“Docetism” (from the Greek word “dokeo” meaning “I seem”) usually refers to an unorthodox view of Jesus that alleges He was a pure spirit and only “seemed” to have a physical body.

docetism

Orthodoxy of course has long insisted Jesus had two natures, one human and the other divine.

The purpose of this post is not to get into the Docetic controversy over the nature of Jesus. Rather it is to use that ancient controversy as metaphor for understanding a similarly “Docetic” controversy over the nature of the Bible.

Just as the ancient church argued over the question of whether Jesus had one nature (divine) or two natures (divine and human), the present-day church likewise has a similar argument over the nature of the Bible.

Does it have just one dimension (divine) or two (a divine dimension and a human one as well)?

Some say the Bible has both. Others deny its all-too-apparent human dimension as simply a “Docetic” illusion?

But is a “docetic” view of the Bible possible without fideistic obscurantism — “fideistic” in the equation of absurdity with piety and “obscurant” in suppression of knowledge about how the Bible came to be.

If Roman Catholics have one bible while Protestants obviously have another, how can the human dimension of the bible be denied?

many bibles

Does the “Bible” exist as a Platonic form in heaven casting a divine reflection on earth? Or is its existence earthly, embodied in particular canons, languages, translations, and versions? Moreover, doesn’t every faith community make at least some distinctions as to the quality of competing “bibles,” often including the pros and cons of the underlying manuscript traditions? How then can the human dimension of the Bible be denied? But many do . . . .


platonic view of the bible

And a good reminder of the particular nature of
“the Bible” would be to limit the word
“bible” to lowercase letters unless it’s being
used in a proper noun; e.g., New American Bible.


The early church spent hundreds of years sorting out the coexistence of two natures (human and divine) in Jesus.

Similar effort is needed to explain how divine and human dimensions intersect in the bible.

So the purpose of this post is not to solve the problem, but to offer some suggestions.

One would be to avoid using “Word of God,” “Scripture,” and “Bible” as synonyms.

“Word of God” (“God’s Word”) can easily be made to encompass both “Scripture” and “bible.”

objective dimensions of god's word

“Scripture” could then be used to refer to God’s Word in its divine dimension — while “bible” could be used to refer to God’s Word in its human dimension.

The authority of God’s Word in its divine dimension is best expressed as “Scripture” — while the authority of God’s Word in its human dimension is best expressed in terms of the various canons of various bibles.

canons of the bible

The audience of God’s Word in its divine dimension is unbounded by the universality of the word “Scripture” — while the audiences of God’s Word in its human dimensions are bounded by the occasional and often circuitous development of various bibles.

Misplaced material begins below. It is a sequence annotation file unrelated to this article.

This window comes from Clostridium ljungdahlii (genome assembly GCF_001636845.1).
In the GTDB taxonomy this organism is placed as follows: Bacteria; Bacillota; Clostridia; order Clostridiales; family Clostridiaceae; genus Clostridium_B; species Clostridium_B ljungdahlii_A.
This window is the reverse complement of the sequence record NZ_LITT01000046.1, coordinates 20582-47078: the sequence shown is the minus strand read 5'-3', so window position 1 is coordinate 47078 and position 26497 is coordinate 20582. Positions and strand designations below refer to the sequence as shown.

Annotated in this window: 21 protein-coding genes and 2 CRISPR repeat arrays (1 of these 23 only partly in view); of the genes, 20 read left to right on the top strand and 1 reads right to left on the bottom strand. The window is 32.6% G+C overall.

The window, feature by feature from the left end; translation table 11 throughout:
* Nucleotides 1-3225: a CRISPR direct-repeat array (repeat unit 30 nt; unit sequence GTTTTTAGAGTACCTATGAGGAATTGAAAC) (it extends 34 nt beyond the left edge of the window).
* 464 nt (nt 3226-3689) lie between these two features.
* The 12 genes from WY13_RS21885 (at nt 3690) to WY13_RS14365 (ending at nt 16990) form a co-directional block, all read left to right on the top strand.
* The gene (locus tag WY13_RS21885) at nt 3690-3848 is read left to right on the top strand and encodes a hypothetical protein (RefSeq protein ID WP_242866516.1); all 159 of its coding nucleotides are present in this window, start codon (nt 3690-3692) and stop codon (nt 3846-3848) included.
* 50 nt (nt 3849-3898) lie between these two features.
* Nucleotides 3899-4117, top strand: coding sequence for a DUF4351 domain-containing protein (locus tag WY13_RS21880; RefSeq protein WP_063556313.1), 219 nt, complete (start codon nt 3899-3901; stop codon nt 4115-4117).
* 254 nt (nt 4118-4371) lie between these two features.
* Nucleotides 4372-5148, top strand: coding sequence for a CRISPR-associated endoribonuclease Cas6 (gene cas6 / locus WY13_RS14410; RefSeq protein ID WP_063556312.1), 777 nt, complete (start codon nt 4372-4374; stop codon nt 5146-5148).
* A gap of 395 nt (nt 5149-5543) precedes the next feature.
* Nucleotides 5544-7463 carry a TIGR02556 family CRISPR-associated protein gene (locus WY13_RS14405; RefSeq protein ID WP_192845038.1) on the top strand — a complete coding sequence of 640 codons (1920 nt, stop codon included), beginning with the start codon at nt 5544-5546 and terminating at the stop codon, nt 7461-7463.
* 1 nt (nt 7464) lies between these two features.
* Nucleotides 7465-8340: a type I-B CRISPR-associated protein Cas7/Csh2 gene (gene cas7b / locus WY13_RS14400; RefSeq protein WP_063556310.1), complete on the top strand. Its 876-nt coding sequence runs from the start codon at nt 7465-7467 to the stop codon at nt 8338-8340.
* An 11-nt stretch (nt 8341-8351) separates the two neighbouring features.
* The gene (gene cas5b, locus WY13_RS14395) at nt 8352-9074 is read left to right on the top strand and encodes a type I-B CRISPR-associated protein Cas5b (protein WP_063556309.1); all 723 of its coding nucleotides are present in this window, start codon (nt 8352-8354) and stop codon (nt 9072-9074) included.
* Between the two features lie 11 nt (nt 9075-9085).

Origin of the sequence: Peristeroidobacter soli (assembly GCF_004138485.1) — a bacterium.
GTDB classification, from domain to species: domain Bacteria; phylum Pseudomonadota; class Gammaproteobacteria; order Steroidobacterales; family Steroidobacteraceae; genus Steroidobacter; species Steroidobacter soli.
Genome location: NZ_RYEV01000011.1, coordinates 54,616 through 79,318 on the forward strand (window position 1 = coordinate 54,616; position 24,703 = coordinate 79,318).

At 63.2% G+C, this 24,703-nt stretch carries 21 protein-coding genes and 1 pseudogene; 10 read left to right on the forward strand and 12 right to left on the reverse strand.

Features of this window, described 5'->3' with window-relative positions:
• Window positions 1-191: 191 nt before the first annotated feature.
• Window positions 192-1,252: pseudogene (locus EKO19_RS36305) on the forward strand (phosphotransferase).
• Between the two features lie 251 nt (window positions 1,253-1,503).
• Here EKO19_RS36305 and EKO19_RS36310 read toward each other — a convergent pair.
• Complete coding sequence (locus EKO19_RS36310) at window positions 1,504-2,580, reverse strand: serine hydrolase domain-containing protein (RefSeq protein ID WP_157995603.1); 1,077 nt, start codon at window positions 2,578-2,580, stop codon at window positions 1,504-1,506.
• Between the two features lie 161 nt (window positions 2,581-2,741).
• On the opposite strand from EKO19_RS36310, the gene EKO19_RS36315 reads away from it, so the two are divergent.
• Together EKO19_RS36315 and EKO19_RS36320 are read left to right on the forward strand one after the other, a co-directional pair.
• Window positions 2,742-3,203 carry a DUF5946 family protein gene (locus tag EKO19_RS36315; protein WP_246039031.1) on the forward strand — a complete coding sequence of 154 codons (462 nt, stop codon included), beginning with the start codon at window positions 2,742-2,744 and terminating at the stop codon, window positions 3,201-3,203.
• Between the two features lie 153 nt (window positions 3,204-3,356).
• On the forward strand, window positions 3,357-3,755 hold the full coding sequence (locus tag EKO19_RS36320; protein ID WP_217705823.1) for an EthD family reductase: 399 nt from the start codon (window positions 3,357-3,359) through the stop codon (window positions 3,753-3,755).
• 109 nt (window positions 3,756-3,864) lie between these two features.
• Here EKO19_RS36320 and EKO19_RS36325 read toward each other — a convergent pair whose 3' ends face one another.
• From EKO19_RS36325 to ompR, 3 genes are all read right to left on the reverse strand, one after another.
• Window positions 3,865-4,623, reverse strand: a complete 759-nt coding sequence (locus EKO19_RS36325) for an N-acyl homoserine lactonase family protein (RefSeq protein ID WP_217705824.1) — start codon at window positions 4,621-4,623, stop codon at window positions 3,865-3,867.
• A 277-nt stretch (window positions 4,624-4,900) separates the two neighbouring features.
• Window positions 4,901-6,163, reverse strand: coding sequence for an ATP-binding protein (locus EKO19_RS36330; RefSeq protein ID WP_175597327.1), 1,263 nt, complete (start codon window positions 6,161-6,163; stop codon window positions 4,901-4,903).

The language of God’s Word in its divine dimension is the universal language of “Scripture” — while the languages of God’s Word its human dimensions are constituted by particular languages — original languages such as Hebrew, Greek, Aramaic and translations into other tongues such as Latin, English, Spanish, and on and on.

harmonizing human and divine perspectives

These kinds of distinctions account for the unavoidable facts surrounding the development of various bibles while also preserving appropriate reverence for the Scripture those bibles represent within their respective traditions. In other words, they express how God’s Word, like Jesus, has two natures — a divine dimension and a human one.

In 2 Cor 4:7, Paul says, “we have this treasure in earthen vessels,” speaking of the Gospel’s embodiment in human messengers. A similar thing is true of Scripture. God has providentially embodied that “heavenly treasure” into the earthly vessels we collectively call “the Bible.”

— historeo.com

historeo.comhistoreo 2

PS: Proof-texting authority of the Bible by using passages from the Bible exemplifies anachronism and equivocation: (1) anachronism in that biblical authors cannot possibly be talking about the Bible as we presently know it since the Bible as we know it developed long after the biblical authors wrote and (2) equivocation because proof-texters are talking about one thing while biblical texts are talking about something else.

Note also the oft-used refuge to “the Bible in its original autographs” is a concept, not a reality. A Bible in its original autographs has never existed in the real world. The treatment of a concept as if it has (or had) real world existence is a fallacy known as reification. Concepts are universals and as such have no direct cause/effect relationship to anything in the world. Concepts exist in the world only to the extent they are embodied in particulars — in the case of Scripture, the particulars are particular bible versions.

I have no illusions about realistic prospects for more precise language in talking about Scripture, God’s Word, and the Bible. The suggestions recommended in this post, however, would help us avoid fallacies of anachronism, equivocation, and reification by helping everyone better distinguish between the Bible as we know it from the “the Bible” so many people are so eager to read into biblical texts.

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